Stranger still, some Apple store employees were seemingly unaware of the situation going on in the store, according to the report.
The plan is this: someone cruises around homeless shelters, plasma donation clinics and other places where people desperate for money would be found. The scammer offers to pay someone around $200 to sign a wireless contract complete with new iPhone.
The person comes to the Apple store, signs the contract and immediately hands the phone over to the one running the scheme. The schemer unlocks the phone and can then sell it as an unlocked phone with no contract for $600 to $800.
The people being scammed are told they can cancel the contract at any time after signing. But of course, if they don't return the phone, they are on the hook to pay the contract. If they are unable to pay, it damages their credit, and the wireless company is ripped off, too.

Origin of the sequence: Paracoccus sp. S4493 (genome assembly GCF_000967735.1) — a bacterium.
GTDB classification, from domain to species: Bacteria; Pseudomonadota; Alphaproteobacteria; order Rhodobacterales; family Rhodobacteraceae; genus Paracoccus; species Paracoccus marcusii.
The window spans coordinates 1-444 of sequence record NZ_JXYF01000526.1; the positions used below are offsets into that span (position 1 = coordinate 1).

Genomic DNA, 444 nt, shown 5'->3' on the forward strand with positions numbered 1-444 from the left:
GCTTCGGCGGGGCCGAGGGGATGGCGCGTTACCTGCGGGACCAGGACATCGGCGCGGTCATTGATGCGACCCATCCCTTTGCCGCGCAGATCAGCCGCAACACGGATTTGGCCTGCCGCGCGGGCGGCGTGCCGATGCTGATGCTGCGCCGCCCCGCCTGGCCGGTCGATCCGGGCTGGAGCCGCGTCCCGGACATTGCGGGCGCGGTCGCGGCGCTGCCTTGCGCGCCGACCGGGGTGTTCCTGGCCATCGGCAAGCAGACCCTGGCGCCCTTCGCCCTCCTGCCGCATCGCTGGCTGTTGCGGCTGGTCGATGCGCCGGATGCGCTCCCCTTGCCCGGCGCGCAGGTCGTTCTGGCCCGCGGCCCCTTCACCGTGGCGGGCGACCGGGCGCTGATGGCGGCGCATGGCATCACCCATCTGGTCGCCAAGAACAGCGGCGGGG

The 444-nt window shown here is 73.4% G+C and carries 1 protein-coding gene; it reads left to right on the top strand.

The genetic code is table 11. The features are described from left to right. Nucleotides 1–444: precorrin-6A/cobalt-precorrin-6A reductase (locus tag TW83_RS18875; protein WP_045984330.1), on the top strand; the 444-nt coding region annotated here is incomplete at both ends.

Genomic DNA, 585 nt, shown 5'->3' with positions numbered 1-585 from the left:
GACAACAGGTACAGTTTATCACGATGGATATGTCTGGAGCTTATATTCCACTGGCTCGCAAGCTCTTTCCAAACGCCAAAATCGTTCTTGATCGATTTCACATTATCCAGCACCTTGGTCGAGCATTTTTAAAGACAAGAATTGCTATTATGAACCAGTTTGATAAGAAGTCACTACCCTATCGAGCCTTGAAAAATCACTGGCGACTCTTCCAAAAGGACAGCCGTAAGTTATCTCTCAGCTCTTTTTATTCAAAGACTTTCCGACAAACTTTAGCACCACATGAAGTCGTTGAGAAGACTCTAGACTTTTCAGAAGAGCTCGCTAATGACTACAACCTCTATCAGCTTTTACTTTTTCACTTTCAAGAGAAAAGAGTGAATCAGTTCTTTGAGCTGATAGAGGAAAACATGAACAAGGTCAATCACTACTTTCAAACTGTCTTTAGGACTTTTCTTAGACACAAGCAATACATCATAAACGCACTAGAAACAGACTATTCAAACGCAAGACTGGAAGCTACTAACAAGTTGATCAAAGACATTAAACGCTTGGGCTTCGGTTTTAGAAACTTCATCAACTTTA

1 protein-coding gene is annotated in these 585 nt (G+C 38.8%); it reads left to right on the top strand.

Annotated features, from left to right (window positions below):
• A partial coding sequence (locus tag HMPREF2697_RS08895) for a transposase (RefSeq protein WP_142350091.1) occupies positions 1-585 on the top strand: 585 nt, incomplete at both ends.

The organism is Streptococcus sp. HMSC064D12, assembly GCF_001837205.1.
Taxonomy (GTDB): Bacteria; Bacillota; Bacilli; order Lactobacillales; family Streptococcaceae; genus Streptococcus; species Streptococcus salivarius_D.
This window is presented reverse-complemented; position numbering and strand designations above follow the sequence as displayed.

The scam is called "credit muling," according to a Sprint spokesperson who told 9news, "Once we introduced the iPhone we were seeing rampant credit muling all over the country."
One of the most bizarre parts of this report was that Apple employees in this Denver store didn't seem to notice that a stream of people were filing into the store, signing contracts and handing the phones over to the same guy.
And the guy was caught on tape collecting phones from people multiple days in a row.
It's not clear what the Apple employees thought was going on. The reporter asked Apple PR about it and Apple declined comment.
The situation is not unique to this one store in Denver, either.
"Sprint has actually filed about 40 lawsuits all over the country trying to crack down on this type of behavior," the spokesperson told 9News.
So, if you find an unlocked iPhone bargain somewhere, beware. The phone may have come from some plan that targets the homeless and the poor.